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Comparing Targeted LDL-C Lowering vs. High-Intensity Statin Therapy for Coronary Artery Disease Patients


Core Concepts
Treating to a target LDL-C level is noninferior to a high-intensity statin approach for reducing cardiovascular events in patients with coronary artery disease.
Abstract
The LODESTAR trial compared two strategies for using statins in secondary prevention of cardiovascular disease: Treat-to-target: Patients started on moderate-intensity statins and had their doses titrated to achieve an LDL-C target of 50-70 mg/dL. High-intensity statin: Patients were prescribed high-dose statins (rosuvastatin 20 mg or atorvastatin 40 mg) without titration. The trial found that the treat-to-target approach was noninferior to the high-intensity statin strategy for the composite endpoint of death, MI, stroke, or revascularization at 3 years. Key insights: Both strategies achieved similar reductions in LDL-C levels, with around 60% of patients in each group reaching an LDL-C <70 mg/dL. The treat-to-target approach allowed more patients to remain on moderate-intensity statins (54% vs. 92% on high-intensity). This may benefit patients concerned about statin side effects and improve adherence, though it may be less convenient and potentially more costly. The trial did not allow the use of non-statin LDL-lowering therapies, which are now more widely available and could further improve LDL-C goal attainment.
Stats
Mean LDL-C levels were below 70 mg/dL in both groups by 6 weeks and 3 months. At 3 years, mean LDL-C was 69.1 mg/dL in the treat-to-target group and 68.4 mg/dL in the high-intensity statin group (p=0.21). LDL-C <70 mg/dL was achieved within 3 months by 59.2% in the treat-to-target group and 67.3% in the high-intensity statin group (p=0.02). The 3-year rate of the composite endpoint (death, MI, stroke, or revascularization) was 8.1% in the treat-to-target group and 8.7% in the high-intensity statin group (p<0.001 for noninferiority).
Quotes
"If LDL-C levels are cut to a similar degree using the two approaches, as they were in the trial, you would expect that the event reduction will be the same." "In a patient who is willing to take high-intensity statin therapy, I don't think it matters. It might be helpful, however, for a very small subgroup of patients who may not want to take high-intensity statins and aren't very interested in any of the non-statin therapy options."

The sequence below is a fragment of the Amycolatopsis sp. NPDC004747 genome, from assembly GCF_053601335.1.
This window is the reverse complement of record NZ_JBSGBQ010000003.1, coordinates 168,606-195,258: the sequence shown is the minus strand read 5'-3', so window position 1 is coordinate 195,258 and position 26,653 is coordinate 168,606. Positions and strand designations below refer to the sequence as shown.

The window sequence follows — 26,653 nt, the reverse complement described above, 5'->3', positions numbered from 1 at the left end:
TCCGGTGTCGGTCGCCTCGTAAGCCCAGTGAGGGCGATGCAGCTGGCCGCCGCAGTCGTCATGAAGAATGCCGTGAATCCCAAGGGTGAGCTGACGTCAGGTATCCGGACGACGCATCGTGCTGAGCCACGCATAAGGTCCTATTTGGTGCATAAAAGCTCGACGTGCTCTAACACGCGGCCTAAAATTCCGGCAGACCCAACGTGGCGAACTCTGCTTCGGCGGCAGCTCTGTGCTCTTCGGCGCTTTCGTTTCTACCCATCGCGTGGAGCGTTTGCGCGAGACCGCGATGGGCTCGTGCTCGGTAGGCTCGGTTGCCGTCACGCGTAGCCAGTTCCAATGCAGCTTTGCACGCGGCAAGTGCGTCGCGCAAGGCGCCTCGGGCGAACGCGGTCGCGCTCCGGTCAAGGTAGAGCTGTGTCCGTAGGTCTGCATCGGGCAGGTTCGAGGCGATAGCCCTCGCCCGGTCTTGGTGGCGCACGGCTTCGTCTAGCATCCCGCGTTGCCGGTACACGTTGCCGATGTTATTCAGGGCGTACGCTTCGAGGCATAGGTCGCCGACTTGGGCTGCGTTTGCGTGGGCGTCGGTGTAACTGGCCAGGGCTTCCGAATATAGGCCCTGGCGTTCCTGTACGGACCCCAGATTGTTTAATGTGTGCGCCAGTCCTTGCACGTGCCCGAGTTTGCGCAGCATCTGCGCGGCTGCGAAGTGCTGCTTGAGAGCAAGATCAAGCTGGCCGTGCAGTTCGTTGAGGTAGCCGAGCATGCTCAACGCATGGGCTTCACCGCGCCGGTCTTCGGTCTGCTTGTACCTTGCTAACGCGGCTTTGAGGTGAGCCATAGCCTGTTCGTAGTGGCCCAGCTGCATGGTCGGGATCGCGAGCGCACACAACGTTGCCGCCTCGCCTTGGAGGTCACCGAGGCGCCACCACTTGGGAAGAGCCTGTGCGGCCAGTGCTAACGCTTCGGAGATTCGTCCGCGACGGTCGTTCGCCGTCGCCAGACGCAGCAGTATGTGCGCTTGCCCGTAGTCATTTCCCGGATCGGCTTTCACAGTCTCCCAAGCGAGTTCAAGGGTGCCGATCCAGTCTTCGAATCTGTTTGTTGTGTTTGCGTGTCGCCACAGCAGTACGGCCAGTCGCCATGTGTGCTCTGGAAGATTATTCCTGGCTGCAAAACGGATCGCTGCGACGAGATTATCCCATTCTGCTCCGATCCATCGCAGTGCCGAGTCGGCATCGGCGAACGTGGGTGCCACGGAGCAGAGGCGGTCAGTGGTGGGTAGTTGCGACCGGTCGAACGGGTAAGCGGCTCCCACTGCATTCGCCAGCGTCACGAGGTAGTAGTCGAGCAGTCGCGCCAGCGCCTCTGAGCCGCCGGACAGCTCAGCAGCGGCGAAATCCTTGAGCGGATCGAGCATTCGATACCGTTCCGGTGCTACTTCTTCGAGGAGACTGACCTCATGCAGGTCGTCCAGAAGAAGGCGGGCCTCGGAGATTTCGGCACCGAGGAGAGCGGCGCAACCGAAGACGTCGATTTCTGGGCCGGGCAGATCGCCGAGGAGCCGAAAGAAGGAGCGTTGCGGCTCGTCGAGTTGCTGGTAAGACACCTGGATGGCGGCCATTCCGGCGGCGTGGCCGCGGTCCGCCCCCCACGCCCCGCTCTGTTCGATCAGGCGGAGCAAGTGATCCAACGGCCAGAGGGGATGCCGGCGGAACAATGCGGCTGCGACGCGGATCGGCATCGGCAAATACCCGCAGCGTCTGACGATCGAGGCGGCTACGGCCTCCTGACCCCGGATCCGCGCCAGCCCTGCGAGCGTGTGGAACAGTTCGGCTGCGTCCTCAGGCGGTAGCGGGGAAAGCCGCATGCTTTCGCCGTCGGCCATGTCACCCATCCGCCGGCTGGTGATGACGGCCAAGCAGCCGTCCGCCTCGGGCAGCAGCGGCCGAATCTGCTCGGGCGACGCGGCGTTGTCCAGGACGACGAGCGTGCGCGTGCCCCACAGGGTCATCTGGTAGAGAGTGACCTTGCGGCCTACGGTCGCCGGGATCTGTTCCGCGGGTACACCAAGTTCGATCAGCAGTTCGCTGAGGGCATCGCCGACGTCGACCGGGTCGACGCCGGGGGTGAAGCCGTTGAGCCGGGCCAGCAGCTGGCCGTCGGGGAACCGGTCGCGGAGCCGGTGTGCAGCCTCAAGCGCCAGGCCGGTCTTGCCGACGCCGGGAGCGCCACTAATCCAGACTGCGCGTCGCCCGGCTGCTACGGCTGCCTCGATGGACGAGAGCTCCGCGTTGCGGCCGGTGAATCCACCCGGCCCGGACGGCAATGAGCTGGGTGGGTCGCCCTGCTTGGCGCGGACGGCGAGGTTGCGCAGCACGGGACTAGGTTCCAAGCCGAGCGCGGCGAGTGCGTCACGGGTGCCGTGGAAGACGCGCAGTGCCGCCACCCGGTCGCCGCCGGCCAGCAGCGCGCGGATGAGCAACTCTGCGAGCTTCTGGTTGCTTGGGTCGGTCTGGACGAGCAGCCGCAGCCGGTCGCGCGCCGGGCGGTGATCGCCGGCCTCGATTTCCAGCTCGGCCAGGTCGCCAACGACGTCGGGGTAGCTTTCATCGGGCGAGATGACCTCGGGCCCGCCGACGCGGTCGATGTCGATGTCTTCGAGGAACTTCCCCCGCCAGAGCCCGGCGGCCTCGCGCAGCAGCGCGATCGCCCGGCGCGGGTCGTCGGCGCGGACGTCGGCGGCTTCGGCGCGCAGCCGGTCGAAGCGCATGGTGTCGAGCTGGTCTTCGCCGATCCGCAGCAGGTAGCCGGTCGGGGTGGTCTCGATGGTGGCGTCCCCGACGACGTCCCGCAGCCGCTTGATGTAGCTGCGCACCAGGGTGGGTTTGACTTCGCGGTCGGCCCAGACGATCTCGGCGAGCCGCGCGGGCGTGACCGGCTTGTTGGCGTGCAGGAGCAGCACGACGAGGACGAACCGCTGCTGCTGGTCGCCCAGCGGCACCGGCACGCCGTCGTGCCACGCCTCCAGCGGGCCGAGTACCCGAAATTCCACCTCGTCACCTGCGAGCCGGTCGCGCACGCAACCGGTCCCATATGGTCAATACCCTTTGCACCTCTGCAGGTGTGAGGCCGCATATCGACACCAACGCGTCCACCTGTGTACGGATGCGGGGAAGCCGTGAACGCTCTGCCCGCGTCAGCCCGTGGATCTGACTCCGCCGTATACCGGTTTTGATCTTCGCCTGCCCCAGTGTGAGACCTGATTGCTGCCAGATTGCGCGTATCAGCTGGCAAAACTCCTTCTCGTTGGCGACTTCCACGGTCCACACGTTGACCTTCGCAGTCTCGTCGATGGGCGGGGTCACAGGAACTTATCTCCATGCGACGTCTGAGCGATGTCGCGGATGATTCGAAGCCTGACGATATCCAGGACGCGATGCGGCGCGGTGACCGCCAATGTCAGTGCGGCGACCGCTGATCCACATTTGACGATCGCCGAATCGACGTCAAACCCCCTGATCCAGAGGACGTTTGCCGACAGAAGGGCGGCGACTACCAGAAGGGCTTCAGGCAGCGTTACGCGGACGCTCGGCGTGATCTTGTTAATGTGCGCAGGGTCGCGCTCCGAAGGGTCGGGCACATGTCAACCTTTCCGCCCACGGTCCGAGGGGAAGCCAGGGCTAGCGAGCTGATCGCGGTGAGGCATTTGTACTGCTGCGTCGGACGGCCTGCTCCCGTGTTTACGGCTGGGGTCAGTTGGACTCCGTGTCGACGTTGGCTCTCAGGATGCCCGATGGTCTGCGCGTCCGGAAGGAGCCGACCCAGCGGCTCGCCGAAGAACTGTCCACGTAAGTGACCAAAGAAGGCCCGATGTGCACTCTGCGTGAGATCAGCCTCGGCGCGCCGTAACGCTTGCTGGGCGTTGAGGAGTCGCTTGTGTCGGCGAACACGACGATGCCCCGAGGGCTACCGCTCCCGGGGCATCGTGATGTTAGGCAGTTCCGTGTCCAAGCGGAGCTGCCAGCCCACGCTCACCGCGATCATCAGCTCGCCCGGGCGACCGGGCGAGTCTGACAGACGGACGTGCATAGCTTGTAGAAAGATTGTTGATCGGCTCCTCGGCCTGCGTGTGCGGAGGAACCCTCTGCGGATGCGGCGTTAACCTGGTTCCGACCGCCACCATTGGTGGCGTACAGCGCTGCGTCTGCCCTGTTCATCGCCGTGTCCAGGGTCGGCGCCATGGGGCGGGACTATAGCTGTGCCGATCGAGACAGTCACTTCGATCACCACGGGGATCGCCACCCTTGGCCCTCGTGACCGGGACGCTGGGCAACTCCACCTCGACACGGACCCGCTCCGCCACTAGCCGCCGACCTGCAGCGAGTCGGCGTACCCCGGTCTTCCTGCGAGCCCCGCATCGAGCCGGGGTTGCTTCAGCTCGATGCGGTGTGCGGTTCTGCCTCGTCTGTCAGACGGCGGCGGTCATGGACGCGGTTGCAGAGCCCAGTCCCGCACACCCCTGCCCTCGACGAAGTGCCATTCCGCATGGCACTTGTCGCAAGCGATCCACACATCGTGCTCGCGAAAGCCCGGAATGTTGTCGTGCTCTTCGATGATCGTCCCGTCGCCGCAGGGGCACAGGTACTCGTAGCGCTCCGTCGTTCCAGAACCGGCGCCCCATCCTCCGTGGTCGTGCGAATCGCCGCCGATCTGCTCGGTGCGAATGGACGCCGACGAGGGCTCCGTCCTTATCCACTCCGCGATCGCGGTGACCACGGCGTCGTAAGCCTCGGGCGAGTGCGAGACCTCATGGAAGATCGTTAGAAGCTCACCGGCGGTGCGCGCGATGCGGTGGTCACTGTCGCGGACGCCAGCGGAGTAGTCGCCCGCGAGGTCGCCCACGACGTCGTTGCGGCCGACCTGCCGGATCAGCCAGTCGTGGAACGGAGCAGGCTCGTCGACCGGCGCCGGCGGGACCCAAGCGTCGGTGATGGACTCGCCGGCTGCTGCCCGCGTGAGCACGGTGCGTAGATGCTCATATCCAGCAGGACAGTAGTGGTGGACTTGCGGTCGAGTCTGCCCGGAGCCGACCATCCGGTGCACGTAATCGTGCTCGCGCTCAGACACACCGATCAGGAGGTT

Key Insights Distilled From

by Steve Stiles at www.medscape.com 03-20-2023

https://www.medscape.com/viewarticle/989884
Treat-to-Target or High-Intensity Statin in Clinical CAD?

Deeper Inquiries

How might the availability of newer non-statin LDL-lowering therapies impact the comparative effectiveness of the treat-to-target versus high-intensity statin strategies?

The availability of newer non-statin LDL-lowering therapies, such as PCSK9 inhibitors, inclisiran, and bempedoic acid, can significantly impact the comparative effectiveness of the treat-to-target versus high-intensity statin strategies. These newer therapies offer additional options for patients who may not achieve their LDL-C targets with statins alone. In the context of the LODESTAR trial, where non-statin LDL-lowering therapy was discouraged in the treat-to-target group, the results may have been influenced by the lack of access to these newer therapies. Incorporating these advanced treatments into the comparison could potentially lead to different outcomes, especially for patients who struggle to reach their LDL-C goals with statins alone.

What factors should be considered when deciding between a treat-to-target approach versus a high-intensity statin approach for an individual patient with coronary artery disease?

When deciding between a treat-to-target approach and a high-intensity statin approach for an individual patient with coronary artery disease, several factors should be considered. These include the patient's baseline LDL-C levels, their tolerance to statin therapy, the presence of comorbidities or contraindications to certain medications, the patient's preferences regarding pill burden and potential side effects, and the cost implications of different treatment options. Additionally, the patient's overall cardiovascular risk profile, including factors like age, gender, smoking status, and family history of cardiovascular disease, should be taken into account to tailor the treatment strategy to their specific needs and goals.

What other patient-centered outcomes, beyond just cardiovascular events, should be evaluated when comparing these two statin treatment strategies?

In addition to cardiovascular events, other patient-centered outcomes that should be evaluated when comparing treat-to-target and high-intensity statin treatment strategies include quality of life, medication adherence, incidence of statin-related side effects (such as muscle symptoms), healthcare utilization (hospitalizations, emergency room visits), and overall satisfaction with the treatment regimen. Assessing these outcomes can provide a more comprehensive understanding of the impact of each treatment approach on the patient's well-being and overall health outcomes, helping to guide clinical decision-making and optimize patient care.
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